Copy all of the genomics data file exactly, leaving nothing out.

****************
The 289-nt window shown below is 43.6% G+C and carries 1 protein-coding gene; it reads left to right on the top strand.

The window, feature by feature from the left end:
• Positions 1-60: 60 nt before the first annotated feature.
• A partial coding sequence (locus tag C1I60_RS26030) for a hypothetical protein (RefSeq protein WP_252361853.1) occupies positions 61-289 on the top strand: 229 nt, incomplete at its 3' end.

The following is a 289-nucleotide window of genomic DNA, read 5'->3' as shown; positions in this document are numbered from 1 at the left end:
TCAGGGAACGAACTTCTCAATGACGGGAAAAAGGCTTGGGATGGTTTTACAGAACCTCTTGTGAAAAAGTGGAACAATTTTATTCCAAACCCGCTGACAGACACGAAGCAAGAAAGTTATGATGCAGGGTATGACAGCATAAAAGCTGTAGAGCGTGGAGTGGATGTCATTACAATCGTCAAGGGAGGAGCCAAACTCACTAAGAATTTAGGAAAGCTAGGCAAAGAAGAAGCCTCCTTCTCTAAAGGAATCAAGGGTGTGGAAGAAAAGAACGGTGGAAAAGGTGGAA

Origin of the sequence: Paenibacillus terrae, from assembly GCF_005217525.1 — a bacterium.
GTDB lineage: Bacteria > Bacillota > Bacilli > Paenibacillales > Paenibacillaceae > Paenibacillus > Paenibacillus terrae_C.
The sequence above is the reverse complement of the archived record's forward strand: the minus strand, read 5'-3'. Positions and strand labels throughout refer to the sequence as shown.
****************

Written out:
The 289-nt window shown below is 43.6% G+C and carries 1 protein-coding gene; it reads left to right on the top strand.

The window, feature by feature from the left end:
• Positions 1-60: 60 nt before the first annotated feature.
• A partial coding sequence (locus tag C1I60_RS26030) for a hypothetical protein (RefSeq protein WP_252361853.1) occupies positions 61-289 on the top strand: 229 nt, incomplete at its 3' end.

The following is a 289-nucleotide window of genomic DNA, read 5'->3' as shown; positions in this document are numbered from 1 at the left end:
TCAGGGAACGAACTTCTCAATGACGGGAAAAAGGCTTGGGATGGTTTTACAGAACCTCTTGTGAAAAAGTGGAACAATTTTATTCCAAACCCGCTGACAGACACGAAGCAAGAAAGTTATGATGCAGGGTATGACAGCATAAAAGCTGTAGAGCGTGGAGTGGATGTCATTACAATCGTCAAGGGAGGAGCCAAACTCACTAAGAATTTAGGAAAGCTAGGCAAAGAAGAAGCCTCCTTCTCTAAAGGAATCAAGGGTGTGGAAGAAAAGAACGGTGGAAAAGGTGGAA

Origin of the sequence: Paenibacillus terrae, from assembly GCF_005217525.1 — a bacterium.
GTDB lineage: Bacteria > Bacillota > Bacilli > Paenibacillales > Paenibacillaceae > Paenibacillus > Paenibacillus terrae_C.
The sequence above is the reverse complement of the archived record's forward strand: the minus strand, read 5'-3'. Positions and strand labels throughout refer to the sequence as shown.